## Racket, writing function that find nth element in list

racket remove element from list
racket reverse list
racket length of list
racket get nth element of list
racket split list
racket declare list
map scheme
how to go through a list in racket

In order to understand functional programing, please help me to write a function that output nth element of a list,

Allowed command:

```define  lambda  cond  else  empty  empty?  first  rest  cons  list

list?  =  equal?  and  or  not  +  -  *  /  <  <=  >  >=
```

Sample output:

(fourth-element '(a b c d e)) => d

(fourth-element '(x (y z) w h j)) => h

(fourth-element '((a b) (c d) (e f) (g h) (i j))) => (list 'g 'h) or ‘(g h)

(fourth-element '(a b c)) => empty

I could write this in python, but I am not family with racket syntax,

```def element(lst, x=0):
counter = x;
if (counter >= 3):
return lst[0]
else:
return element(lst[1:],x+1)

a = [1,2,3,4,5,6]
print(element(a))
```

The Output is 4 Comparing with code above in python. What is equivalent behavior in function that create local variable counter. What is "keyword" for return

2.3 Lists, Iteration, and Recursion, The map function uses the per-element results to create a new list: You can write equivalent iterations using a handful of list primitives. Since a Racket list is a linked for “construct.” To get an empty list to start with, use the empty constant:  Functional version of deleting nth element in a list in Racket. I want to get a list which has nth version deleted from the original list.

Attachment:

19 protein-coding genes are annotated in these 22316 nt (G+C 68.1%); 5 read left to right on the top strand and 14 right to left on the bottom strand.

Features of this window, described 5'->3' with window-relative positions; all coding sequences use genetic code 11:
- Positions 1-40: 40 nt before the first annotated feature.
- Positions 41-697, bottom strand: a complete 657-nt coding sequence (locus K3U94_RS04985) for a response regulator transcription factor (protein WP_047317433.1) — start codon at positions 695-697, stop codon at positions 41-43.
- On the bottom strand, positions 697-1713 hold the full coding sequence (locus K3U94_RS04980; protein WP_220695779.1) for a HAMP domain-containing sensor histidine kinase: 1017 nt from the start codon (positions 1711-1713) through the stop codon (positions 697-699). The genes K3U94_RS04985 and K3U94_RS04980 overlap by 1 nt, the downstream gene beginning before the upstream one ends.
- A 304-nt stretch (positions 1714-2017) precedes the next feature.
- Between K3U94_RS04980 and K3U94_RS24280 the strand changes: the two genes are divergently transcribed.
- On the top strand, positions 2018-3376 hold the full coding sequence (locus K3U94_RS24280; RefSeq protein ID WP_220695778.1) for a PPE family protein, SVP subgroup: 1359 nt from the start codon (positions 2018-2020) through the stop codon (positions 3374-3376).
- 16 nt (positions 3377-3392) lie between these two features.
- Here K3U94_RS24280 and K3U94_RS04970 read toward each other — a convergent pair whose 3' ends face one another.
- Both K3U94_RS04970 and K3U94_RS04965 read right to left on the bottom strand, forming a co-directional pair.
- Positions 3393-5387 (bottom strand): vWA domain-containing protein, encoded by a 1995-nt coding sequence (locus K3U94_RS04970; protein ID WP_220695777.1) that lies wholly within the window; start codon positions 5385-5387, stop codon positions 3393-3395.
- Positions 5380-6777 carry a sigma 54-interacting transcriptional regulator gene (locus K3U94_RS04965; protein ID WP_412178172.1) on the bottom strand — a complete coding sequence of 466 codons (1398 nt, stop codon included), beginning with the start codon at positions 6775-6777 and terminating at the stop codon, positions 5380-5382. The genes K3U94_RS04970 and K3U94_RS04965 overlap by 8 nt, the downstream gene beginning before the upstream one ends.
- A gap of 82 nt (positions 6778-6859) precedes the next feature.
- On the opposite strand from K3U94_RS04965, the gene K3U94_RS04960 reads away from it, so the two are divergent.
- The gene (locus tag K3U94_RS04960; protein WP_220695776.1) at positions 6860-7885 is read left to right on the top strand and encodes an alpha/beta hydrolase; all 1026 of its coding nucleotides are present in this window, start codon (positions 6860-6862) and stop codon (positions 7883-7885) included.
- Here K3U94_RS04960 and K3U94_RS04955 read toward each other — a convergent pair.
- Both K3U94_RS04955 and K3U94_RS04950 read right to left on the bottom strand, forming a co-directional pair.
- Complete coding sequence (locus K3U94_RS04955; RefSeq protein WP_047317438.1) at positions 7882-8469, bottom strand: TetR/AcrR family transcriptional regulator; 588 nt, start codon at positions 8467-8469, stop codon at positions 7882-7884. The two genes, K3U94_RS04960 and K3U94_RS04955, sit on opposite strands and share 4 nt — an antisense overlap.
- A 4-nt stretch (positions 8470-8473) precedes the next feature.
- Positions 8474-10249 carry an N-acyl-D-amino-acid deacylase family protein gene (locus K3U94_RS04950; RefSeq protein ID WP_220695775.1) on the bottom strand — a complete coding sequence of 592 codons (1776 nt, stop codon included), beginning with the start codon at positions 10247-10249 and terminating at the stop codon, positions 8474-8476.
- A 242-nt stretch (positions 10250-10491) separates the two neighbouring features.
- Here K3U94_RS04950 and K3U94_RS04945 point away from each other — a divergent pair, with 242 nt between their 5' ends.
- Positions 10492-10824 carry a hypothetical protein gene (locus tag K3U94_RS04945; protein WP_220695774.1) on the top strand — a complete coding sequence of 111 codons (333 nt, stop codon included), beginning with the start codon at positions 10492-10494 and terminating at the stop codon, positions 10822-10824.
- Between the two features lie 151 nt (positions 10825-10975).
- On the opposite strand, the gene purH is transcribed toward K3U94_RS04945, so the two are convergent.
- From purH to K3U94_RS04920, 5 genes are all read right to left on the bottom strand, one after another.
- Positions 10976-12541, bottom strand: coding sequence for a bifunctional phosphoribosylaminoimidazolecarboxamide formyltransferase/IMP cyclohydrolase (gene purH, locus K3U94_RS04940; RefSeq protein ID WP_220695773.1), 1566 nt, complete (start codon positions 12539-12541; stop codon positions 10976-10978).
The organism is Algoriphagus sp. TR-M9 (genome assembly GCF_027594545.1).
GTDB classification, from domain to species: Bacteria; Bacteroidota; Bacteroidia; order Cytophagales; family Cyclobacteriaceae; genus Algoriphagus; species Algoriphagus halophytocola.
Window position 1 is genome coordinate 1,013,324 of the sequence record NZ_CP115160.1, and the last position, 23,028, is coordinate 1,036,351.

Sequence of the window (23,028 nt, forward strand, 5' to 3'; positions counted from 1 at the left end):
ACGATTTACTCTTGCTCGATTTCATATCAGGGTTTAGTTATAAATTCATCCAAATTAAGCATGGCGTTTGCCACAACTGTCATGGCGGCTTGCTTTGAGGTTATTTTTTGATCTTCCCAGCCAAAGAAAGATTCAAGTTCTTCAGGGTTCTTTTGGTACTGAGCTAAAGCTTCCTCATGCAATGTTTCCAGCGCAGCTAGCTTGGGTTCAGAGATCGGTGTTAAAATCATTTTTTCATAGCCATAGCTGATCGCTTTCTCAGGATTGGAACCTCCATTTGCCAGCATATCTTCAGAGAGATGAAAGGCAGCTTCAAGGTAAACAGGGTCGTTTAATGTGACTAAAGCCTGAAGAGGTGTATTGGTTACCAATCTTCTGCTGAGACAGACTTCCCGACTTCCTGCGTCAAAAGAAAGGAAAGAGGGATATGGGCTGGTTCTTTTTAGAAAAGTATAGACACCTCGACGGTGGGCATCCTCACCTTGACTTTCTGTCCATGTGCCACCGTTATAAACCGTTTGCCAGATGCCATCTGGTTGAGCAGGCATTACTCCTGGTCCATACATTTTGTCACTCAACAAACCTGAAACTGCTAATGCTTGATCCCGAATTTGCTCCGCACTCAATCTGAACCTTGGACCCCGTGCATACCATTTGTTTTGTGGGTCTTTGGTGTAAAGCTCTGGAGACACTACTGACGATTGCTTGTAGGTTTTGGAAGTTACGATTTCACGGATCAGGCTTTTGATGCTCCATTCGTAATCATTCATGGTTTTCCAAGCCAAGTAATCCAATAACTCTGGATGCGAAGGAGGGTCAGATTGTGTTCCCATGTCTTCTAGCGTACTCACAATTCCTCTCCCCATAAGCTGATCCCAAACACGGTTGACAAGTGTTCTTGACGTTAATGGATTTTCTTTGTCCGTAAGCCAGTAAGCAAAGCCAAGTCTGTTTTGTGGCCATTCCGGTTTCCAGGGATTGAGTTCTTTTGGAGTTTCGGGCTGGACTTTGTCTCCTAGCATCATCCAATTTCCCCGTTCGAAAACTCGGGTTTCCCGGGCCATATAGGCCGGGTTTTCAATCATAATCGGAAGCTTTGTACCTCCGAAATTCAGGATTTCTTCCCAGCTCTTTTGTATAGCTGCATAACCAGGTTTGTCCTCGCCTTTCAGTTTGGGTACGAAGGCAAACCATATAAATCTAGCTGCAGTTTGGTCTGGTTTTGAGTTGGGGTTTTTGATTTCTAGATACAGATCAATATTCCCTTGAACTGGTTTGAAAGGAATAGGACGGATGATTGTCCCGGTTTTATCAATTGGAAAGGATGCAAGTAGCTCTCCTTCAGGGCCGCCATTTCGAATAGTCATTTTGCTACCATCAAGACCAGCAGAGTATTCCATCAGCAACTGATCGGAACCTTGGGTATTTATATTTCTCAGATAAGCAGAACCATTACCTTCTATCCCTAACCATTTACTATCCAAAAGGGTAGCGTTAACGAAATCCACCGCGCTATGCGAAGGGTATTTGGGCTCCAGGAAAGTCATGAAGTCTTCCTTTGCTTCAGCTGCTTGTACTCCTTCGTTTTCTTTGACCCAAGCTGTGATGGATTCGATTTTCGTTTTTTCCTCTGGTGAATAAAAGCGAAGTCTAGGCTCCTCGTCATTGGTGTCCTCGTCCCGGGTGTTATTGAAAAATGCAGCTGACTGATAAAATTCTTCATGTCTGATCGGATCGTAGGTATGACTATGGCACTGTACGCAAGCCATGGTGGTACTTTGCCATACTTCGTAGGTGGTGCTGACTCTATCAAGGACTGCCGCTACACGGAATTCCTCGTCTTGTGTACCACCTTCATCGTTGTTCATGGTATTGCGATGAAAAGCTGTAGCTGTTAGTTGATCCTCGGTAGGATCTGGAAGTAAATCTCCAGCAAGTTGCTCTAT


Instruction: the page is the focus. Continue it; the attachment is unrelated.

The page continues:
Here is how to write it in Python:

```def nth(lst, idx=0):
if (len(lst) == 0):
return "empty"
elif (idx == 0):
return lst[0]
else:
return nth(lst[1:], idx - 1)

nth([1,2,3], 1)
# ==> 2

def fourth-element(lst):
return nth(lst, 4)
```

Same in Scheme/Racket:

```(define (nth lst idx)
(cond ((empty? lst) empty)  ; more effiecent than (= (length lst) 0)
((= idx 0) (first lst))
(else (nth (rest lst) (- idx 1))))

(nth '(1 2 3) 1)
; ==> 2

(define (fourth-element lst)
(nth lst 4))
```

There is no keyword for `return`. Every form returns the last evaluated code:

```(if (< 4 x)
(bar x)
(begin
(display "print this")
(foo x)))
```

This `if` returns either the result of `(bar x)` or it prints "print this" then returns the result of `(foo x)`. The reason is that for the two outcomes of the `if` they are the tail expressions.

```(define (test x)
(+ x 5)
(- x 3))
```

This function has two expressions. The first is dead code since it has no side effect and since it's not a tail expression, but the `(- x 3)` is what this function returns.

```(define (test x y)
(define xs (square x))
(define ys (square y))
(sqrt (+ xs ys)))
```

This has 3 expressions. The first two has side effects that it binds two local variables while the third uses this to compute the returned value.

4.9 Pairs and Lists, Returns #t if v is a list: either the empty list, or a pair whose second element is a list. The andmap function is actually closer to foldl than map, since andmap  At that point, you can start exploiting the language and software design to interesting questions, like getting Yahooo to tell you which maps to download from Google ad display locally -- via a Racket program.